The Battle of Dong Hoi Gulf

The Battle of Dong Hoi Gulf

By:  Jim Barton


Something we noted, and it coincided with the earlier Sea Dragon Operations Lessons Learned, was the presence of large numbers of fishing boats off the coast. While fishing is a normal livelihood for these people, interspersed among them were boats with antennas which we knew to be enemy spotters. The Rules of Engagement (ROE) by this time did not allow us to engage these boats which meant the effectiveness of the incoming rounds could be reported to the North Vietnamese gunners ashore. That would soon change. But much of this was actually being directed from the White House since the first incursion across the DMZ by the North Vietnamese and our responses to it. This is a lousy way to do business. I actually received and read several messages from the White House.

A thing we noted was the peculiar arrangement of fishing stakes. A fishing stake is a long bamboo pole with a bag of rocks attached in a net to its bottom. Normally fishing nets are strung between the poles and the nets are tended to by the fishing boats periodically throughout the day. What Sea Dragon participants and we noted was that there were rows of fishing stakes that ran parallel to the coast near Vinh. There were no nets on some. These ran in rows with what appeared to be 50 meters or so spacing. The North Vietnamese gunners and spotters were using these stakes as optical markers to direct fire against our ships as we passed through the rows. It was a well laid out killing zone and improved the accuracy of their guns.

The North Vietnamese did not routinely use radar to direct the firing of their guns. When they did they could be jammed or targeted. As the months passed they used fire control radar more frequently for their coastal artillery. Anyway, after secure voice conversation on April 17th among the CTU, the ships CO’s and planning teams, we went to GQ around 2330 for a firing run in the same area as that of the 17th under the cover of darkness. Although damaged from the earlier run, Buchanan participated in the raid. Her entire aft section, gun, and missile launcher were useless. But Mackenzie had earlier gone on a firing run with only the reciprocating fire and bilge pump providing fire main pressure. I guess CO’s and Commodores wanted their ships in the fight. We did not have the luxury of “destroyers-a-plenty” yet. We fought with who and what we had. Fortunately, on that run, we did not experience any counter-battery fire.

Another concern was close in our minds. We had been receiving frequent messages indicating a higher level of enemy aircraft (MIG) threat. In the course of the war to date, there had been many MIG engagements but no attacks on US surface units. Nevertheless, we were in a heightened state of readiness. There was a primary MIG airfield in the vicinity of Vinh and others situated along the North Vietnamese coast. We expected the aircraft from Yankee Station would take out the airfields. That apparently had not happened as strike packages were working to stop the North Vietnamese advance and crushing other infrastructure. It proved a costly oversight.

On April 18th, the damaged Buchanan was detached to tend to the transport of Seaman Davis’ remains and to proceed to Da Nang to effect repairs. Command of the task unit remained with Commodore Choo-Choo Johnson who shifted his flag to Stoddert. We were soon joined by Higbee as a replacement for Buchanan and our task unit proceeded to refuel and rearm.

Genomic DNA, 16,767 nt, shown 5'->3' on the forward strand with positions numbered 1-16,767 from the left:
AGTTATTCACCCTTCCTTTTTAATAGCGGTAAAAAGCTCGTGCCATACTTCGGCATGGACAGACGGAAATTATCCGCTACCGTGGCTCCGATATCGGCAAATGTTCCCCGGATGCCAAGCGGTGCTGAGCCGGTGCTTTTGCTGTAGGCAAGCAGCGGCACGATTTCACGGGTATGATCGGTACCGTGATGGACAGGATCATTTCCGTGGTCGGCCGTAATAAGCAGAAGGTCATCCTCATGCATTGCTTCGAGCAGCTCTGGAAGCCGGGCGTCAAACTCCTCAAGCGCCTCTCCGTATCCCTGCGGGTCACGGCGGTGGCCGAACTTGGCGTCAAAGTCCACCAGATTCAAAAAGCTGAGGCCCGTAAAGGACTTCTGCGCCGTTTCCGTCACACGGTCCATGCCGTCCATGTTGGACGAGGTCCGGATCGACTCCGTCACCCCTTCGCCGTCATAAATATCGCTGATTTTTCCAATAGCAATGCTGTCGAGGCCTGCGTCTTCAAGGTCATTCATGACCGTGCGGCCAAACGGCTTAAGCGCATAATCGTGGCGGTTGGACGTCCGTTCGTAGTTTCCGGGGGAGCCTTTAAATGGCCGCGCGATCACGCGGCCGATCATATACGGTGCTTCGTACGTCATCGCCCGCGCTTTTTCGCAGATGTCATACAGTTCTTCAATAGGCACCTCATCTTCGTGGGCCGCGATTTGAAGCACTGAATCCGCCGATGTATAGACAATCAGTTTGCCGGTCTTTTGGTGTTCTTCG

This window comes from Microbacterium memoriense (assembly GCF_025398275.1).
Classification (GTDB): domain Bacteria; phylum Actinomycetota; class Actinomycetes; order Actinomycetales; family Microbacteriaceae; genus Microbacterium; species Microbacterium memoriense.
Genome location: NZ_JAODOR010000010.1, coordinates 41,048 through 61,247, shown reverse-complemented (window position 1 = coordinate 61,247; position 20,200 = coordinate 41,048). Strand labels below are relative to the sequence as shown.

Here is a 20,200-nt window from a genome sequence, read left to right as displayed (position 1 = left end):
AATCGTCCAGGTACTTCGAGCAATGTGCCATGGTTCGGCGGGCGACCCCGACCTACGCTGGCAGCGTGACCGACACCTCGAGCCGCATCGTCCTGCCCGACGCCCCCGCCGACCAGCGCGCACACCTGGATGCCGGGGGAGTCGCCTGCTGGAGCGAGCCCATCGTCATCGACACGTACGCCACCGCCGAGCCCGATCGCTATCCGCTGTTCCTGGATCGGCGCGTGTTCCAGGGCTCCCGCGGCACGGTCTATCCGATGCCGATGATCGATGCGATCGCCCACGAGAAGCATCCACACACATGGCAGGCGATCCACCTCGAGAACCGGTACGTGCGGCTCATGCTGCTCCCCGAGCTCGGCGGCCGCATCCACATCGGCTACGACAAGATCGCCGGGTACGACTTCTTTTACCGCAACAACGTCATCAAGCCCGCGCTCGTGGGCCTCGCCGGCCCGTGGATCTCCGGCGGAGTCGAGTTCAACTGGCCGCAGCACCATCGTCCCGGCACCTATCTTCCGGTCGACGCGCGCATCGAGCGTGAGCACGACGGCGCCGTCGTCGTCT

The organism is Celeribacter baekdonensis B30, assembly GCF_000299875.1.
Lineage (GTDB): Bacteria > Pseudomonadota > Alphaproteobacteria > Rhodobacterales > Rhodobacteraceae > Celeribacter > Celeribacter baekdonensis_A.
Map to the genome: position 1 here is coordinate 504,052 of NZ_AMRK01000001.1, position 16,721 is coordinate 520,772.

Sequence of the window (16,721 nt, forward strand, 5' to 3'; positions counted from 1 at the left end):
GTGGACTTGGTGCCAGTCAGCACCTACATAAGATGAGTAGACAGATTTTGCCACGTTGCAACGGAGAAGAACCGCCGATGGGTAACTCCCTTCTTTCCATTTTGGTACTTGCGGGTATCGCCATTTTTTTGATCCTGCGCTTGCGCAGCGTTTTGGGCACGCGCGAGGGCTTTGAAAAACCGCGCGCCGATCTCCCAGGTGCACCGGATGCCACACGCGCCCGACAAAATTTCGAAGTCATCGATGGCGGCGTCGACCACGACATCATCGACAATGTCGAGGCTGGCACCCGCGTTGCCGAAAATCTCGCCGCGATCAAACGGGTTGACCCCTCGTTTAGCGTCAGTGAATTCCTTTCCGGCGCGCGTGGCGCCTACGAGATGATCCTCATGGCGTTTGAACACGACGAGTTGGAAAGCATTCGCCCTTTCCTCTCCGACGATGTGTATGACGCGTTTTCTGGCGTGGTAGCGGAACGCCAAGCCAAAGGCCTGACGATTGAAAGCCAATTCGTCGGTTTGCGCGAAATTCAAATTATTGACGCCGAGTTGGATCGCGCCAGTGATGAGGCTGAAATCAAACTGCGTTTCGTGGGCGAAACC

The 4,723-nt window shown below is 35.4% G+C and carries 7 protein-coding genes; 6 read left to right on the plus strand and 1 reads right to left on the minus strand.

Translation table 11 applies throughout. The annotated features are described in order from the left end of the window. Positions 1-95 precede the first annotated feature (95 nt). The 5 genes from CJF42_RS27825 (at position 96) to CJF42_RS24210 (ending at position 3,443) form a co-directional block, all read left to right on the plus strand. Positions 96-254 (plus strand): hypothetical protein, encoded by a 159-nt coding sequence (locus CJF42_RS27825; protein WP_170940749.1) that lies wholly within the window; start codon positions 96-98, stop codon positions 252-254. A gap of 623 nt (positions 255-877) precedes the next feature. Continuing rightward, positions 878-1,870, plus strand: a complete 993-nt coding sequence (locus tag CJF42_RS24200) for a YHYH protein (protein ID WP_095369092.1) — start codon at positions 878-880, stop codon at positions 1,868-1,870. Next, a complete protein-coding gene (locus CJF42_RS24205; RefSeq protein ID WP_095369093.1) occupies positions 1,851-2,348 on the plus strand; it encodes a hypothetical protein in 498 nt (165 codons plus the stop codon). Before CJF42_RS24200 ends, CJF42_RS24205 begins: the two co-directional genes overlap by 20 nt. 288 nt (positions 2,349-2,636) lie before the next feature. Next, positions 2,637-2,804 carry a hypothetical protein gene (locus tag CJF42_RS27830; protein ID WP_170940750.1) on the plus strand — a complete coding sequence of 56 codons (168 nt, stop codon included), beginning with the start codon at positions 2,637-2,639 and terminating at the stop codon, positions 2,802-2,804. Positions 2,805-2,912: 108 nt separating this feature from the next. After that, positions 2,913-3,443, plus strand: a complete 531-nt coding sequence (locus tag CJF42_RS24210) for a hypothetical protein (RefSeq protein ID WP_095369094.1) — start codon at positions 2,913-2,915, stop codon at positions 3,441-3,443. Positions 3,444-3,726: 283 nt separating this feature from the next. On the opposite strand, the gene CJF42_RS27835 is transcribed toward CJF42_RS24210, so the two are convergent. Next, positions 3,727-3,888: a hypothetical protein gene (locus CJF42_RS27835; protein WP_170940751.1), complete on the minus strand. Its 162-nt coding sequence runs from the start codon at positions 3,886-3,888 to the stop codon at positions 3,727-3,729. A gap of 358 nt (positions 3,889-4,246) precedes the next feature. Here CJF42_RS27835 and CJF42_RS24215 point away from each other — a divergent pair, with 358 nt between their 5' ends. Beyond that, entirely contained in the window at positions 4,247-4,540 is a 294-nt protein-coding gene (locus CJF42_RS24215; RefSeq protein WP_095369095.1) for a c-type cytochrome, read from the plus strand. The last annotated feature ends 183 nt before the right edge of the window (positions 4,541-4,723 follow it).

By this time, Freedom Train Operations were being conducted by two SAG’s each under the command of a Commodore (DESRON Commander). The numbers in the SAG’s varied from 3 to 6 CRUDES ships; and while often operating in close proximity to one another for mutual support, the SAG’s normally were separated by 30-70 miles.

Other WESTPAC Destroyers were providing gunfire support, others missile duties and others still providing escort duties for the carriers. Because of their single gun mount and single screw which restricted their speeds below 30 knots, the Garcia and Knox class DE’s were assigned important duties on Yankee Station or NGFS south of the DMZ. Very few if any ships at this time had the luxury of liberty port visits. Some would rotate to Subic Bay for repairs before heading back again.

After replenishment on April 18th, the northern SAG, less Higbee who rejoined the southern SAG, proceeded back to the vicinity south of Vinh. At one point it appeared we would go instead; but for continuity, we stayed with the northern SAG and Higbee joined the southern SAG.

As events would have it, this would prove to be prophetic for us. Higbee joined with the 7th Fleet flagship, guided missile cruiser USS Oklahoma City (CLG-5), the guided missile frigate USS Sterett (DLG-31), and USS Lloyd Thomas (DD-764). My friend Lieutenant Dave Lee from Midshipman days and Destroyer School was on board Lloyd Thomas as Chief Engineer. He and I would serve together again as commanding officers of frigates in the same Mayport Destroyer Squadron some 15 years later. We remain good friends to this very day

Once Mackenzie and company arrived at the northern SAG area, we set GQ again on the evening of April 18th and proceeded to fire at targets in the vicinity of Vinh. After 45 minutes into the mission, we were once again under heavy 130mm fire from counter battery as we left the coast. The range of these smooth bore guns was 30K yards, exceeding the range of even the 5″/54 ships. For Mackenzie’ we were out-ranged by 6 miles.

During the engagement, we noted numerous splashes on our port and starboard quarters. That is a good thing. The last thing an OOD wants to see, which was often the case, were geysers as high as the SPS-40 radar on the bow. For nearly four hours we fired at targets ashore and traded gunfire with North Vietnamese artillery sites. In all, we counted about 30 incoming rounds in the vicinity of Mackenzie and other splashes near the other ships in the SAG. After completion of the firing runs, we proceeded to replenishment for fuel and ammo.